While the Singapore Zoological Gardens and Sentosa Island spring to mind when describing local attractions, the Singapore flyer just remains a distant structure.
The Singapore Tourism Board (STB) has been promoting the Singapore Flyer through various marketing channels to draw more visitors to this iconic attraction and its lifestyle offerings but the efforts have failed to bring about the desired results.
Most recently, Singapore Flyer was placed under receivership for failing to meet financial obligations to its main lender, a bank.
According to local reports, the recovery firm is looking for new investors to manage the attraction.
Its biggest bottleneck? Declining local visitors.
While it set out with a big bang, it has failed to sustain interest in visitors over the years.
What went wrong in marketing it?
Lawrence Chong, CEO of Consulus said that the Flyer, while iconic, is a one trick pony.
"People are under the impression that visiting the flyer means just looking at the view. To market itself around just the view is not a stretchable concept," he said.
What it should have done, Chong explained, is marketed experiences that could be had around the space and lease the vast amount of space it has as a venue for events.
Being disconnected from the retail malls or F&B outlets, the Singapore flyer could have taken advantage of its isolated nature like the Zoo and Sentosa and built attractions around it.
According to Chong, much like everything else in Singapore, when attracting footfall to the venue an integrated approach needs to be taken.
"Families are always looking for something to do on weekends, it would drive great traffic for families to go on weekends and tourists on weekdays. Banking on one would not be sufficient."
According to Nick Foley, managing director of Landor Associates Singapore, the attraction should look more towards tourists rather than locals to increase its footfall.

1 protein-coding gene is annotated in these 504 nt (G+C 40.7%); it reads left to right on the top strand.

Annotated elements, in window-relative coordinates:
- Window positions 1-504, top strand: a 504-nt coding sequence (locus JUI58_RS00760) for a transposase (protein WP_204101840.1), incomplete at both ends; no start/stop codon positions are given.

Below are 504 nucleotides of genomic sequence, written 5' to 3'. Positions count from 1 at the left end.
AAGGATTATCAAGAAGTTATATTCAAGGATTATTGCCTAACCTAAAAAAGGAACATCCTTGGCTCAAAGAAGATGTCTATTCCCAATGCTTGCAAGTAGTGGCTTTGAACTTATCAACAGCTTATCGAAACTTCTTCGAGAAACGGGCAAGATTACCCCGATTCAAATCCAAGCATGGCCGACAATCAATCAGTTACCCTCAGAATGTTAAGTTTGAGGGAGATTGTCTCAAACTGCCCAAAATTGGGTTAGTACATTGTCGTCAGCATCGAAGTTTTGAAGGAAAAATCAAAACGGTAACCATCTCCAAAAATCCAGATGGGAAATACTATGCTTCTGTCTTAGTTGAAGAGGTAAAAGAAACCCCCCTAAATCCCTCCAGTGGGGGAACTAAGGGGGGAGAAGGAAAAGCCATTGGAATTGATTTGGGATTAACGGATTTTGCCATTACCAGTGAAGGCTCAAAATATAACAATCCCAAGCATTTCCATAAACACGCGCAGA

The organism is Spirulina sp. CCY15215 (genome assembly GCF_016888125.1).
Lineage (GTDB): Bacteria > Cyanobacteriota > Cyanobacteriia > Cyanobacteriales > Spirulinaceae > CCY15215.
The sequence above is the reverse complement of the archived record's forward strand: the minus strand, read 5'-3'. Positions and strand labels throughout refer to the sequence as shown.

He suggested pairing up with Changi airport or SIA to give varying prices to drive some of the traffic in the direction of the flyer.
"Locals will go there maybe once or twice but if it partners up with Changi or SIA, an immense amount of traffic can be driven to the site. Changi is one of the busiest airports globally."
Foley also added that a "single minded idea", much like a tagline, is necessary for the flyer to make people curious.
"A single minded idea can transform itself as an owned identity and unique proposition that will make the brand different," Foley added.
Like Chong, he added that the giant wheel needs to be marketed as a Singapore experience rather than a part of the skyline.
Meanwhile Ranita Sundramoorthy, director of attractions, dining and retail for STB told Marketing, it will look forward to a smooth resolution with minimal disruption to the public and visitors.
"Attractions have always played a key role in ensuring Singapore remains a vibrant city to visit, live, work and play in for locals and visitors," Sundramoorthy added.